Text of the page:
14 May 2024

Police and probation have admitted failings in Leah Croucher case – coroner

14 May 2024

Police and probation services have admitted failings and “lost opportunities” in the Leah Croucher case, a pre-inquest review has heard.

Ms Croucher, 19, disappeared while walking to work on February 15 2019 and no trace of her was found for more than three years despite a large search operation.

The teenager’s body was discovered at a house in Milton Keynes less than half-a-mile from where she was last seen after a tip-off from a member of the public.

Prime suspect Neil Maxwell was a wanted and previously-convicted sex offender who killed himself while on the run from police in April 2019, two months after Ms Croucher vanished.

Senior coroner at Milton Keynes Coroner’s Court, Tom Osborne, said the inquest would look at admitted failings by the police and probation services that had not yet been specified publicly.

Internal reviews had been carried out and the court heard that a redacted report on the Thames Valley Police investigation included around 250 documents.

Leah was walking to work to carry on a normal day and because of failings, that predator was on the street - he should never have been at large

Speaking after the hearing, Caroline Haughey KC, representing the family, said: “Why should their misery be compounded by failings in the process?

“Leah was walking to work to carry on a normal day and because of failings, that predator was on the street – he should never have been at large.”

She said “this could have happened to any of us” and that the family wanted to ensure “that this will never happen again”.

They had been “subject to vitriol and trauma” online with social media users falsely accusing family members of being involved in Ms Croucher’s death, she added.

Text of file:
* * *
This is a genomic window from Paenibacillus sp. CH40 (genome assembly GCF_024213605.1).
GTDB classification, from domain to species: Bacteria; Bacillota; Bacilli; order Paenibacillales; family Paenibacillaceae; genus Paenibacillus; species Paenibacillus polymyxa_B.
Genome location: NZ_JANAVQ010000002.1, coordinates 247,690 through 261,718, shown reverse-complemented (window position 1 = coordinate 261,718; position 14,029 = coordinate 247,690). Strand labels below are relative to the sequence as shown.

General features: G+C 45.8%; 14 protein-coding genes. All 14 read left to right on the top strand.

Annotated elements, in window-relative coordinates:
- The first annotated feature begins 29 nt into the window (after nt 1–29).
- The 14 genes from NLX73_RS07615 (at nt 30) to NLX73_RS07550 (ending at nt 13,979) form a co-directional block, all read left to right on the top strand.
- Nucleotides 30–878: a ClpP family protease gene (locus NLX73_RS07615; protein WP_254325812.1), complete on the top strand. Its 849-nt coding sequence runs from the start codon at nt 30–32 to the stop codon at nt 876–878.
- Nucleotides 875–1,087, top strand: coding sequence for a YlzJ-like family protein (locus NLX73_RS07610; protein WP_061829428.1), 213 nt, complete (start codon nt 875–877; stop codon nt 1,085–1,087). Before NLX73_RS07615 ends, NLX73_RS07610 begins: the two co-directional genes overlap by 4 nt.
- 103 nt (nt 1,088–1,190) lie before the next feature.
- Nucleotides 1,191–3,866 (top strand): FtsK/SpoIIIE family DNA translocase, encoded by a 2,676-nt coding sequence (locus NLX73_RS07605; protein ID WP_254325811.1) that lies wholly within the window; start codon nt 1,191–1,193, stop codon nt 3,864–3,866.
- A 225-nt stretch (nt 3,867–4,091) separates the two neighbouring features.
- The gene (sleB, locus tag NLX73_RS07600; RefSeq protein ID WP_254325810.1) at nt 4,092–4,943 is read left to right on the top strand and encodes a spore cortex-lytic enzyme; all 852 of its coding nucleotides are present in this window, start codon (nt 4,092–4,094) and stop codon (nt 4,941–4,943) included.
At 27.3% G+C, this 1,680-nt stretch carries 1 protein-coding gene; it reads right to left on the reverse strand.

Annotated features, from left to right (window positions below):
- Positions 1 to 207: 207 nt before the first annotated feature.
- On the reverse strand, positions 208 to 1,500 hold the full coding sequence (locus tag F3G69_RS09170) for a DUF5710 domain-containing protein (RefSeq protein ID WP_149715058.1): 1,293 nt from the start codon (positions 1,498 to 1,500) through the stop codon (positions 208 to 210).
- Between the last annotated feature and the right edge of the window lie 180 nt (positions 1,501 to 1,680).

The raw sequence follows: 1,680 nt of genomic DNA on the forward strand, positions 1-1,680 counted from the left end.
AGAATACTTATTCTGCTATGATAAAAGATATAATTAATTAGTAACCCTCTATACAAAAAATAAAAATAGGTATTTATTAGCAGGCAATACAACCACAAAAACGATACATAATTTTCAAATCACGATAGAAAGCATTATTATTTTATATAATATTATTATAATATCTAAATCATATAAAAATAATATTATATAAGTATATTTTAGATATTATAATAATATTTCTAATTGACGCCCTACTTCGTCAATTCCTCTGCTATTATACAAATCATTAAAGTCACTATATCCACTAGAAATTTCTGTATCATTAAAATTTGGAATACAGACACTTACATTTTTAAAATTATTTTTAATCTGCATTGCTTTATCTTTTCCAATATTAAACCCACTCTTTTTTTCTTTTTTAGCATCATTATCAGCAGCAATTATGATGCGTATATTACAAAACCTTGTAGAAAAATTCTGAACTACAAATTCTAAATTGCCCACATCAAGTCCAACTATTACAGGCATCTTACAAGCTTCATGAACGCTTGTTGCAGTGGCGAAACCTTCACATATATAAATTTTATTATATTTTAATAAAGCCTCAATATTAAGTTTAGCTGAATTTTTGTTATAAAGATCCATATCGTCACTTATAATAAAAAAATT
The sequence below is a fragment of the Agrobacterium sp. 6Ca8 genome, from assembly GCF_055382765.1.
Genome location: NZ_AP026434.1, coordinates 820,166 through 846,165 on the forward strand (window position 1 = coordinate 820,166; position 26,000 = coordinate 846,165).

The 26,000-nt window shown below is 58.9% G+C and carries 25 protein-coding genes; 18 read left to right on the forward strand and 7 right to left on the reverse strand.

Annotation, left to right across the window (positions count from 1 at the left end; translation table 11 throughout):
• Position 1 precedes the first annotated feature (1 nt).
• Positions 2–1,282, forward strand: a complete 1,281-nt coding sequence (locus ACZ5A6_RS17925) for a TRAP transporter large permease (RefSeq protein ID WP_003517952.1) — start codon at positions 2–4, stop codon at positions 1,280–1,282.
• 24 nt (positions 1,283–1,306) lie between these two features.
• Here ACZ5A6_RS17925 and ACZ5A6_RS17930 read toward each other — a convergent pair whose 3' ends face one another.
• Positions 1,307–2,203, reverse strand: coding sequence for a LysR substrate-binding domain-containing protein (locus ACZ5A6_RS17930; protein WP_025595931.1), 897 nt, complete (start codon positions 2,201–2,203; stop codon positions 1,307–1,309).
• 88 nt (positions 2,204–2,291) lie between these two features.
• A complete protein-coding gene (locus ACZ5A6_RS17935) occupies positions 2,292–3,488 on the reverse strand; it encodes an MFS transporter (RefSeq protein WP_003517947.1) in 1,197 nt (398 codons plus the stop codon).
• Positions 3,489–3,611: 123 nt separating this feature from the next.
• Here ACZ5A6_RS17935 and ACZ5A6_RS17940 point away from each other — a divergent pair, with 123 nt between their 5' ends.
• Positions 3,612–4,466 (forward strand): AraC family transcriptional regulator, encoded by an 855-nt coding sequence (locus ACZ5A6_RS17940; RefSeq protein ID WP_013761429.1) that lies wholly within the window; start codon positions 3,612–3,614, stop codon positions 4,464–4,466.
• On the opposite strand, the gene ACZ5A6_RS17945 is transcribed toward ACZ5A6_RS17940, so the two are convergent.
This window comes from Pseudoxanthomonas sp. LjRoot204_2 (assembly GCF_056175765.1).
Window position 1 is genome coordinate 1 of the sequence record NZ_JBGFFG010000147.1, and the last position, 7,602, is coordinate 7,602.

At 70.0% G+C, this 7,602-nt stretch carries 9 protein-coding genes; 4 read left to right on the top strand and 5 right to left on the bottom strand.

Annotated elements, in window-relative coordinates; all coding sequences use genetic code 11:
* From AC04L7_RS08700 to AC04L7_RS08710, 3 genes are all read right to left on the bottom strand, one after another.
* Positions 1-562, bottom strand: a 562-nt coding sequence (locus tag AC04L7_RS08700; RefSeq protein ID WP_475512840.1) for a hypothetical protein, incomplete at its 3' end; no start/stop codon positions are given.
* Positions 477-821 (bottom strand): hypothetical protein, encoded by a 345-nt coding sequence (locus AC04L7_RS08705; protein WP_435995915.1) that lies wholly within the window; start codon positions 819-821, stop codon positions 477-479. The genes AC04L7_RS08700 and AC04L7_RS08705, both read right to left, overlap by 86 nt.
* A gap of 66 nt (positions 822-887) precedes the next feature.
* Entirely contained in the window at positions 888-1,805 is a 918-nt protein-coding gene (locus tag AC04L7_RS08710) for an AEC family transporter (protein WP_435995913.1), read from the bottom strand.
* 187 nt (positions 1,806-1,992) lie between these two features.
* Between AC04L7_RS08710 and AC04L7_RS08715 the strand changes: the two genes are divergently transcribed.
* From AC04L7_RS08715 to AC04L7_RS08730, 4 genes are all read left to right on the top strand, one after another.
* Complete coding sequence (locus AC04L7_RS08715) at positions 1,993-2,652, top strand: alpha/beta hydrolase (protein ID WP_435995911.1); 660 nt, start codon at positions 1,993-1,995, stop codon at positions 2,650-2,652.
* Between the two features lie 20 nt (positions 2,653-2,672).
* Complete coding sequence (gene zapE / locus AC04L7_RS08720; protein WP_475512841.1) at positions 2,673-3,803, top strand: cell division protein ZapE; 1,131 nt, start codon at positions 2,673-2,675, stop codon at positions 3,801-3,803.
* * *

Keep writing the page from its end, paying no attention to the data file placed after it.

Ms Haughey was representing the family pro bono and said “otherwise they would have no-one” because they could not afford counsel.

She told the court she was the only lawyer who would volunteer without a fee.

Mr Osborne said if the failings had not been sufficiently amended, then a report to prevent future deaths would be ordered, where he could tell organisations, government departments and individuals what action needed to be taken.

“If I am satisfied that those failings and concerns have been addressed satisfactorily by further statements from police and probation, then I no longer have that duty to make those points,” he said.

He cautioned “when I get home at night and talk to my wife about my job, she says none of your stories have happy endings”.

But he added that a future deaths report could help fulfil the Croucher family’s wish that “we do not want another family going through what we’ve been through”.

Maxwell was the only person with keys to the property on Loxbeare Drive, Furzton, where Ms Croucher’s body was found.

He was wanted for a sex attack in Newport Pagnell, Milton Keynes, in November 2018, and used false names to evade arrest, as well as stopping using his phone and car.

Officers believe he also lost weight and grew a beard to change his appearance.

In January 2023, Thames Valley Police released a computer generated e-fit of Maxwell as detectives tried to confirm that he had killed Ms Croucher.

The inquest will be heard on June 19 and 20.

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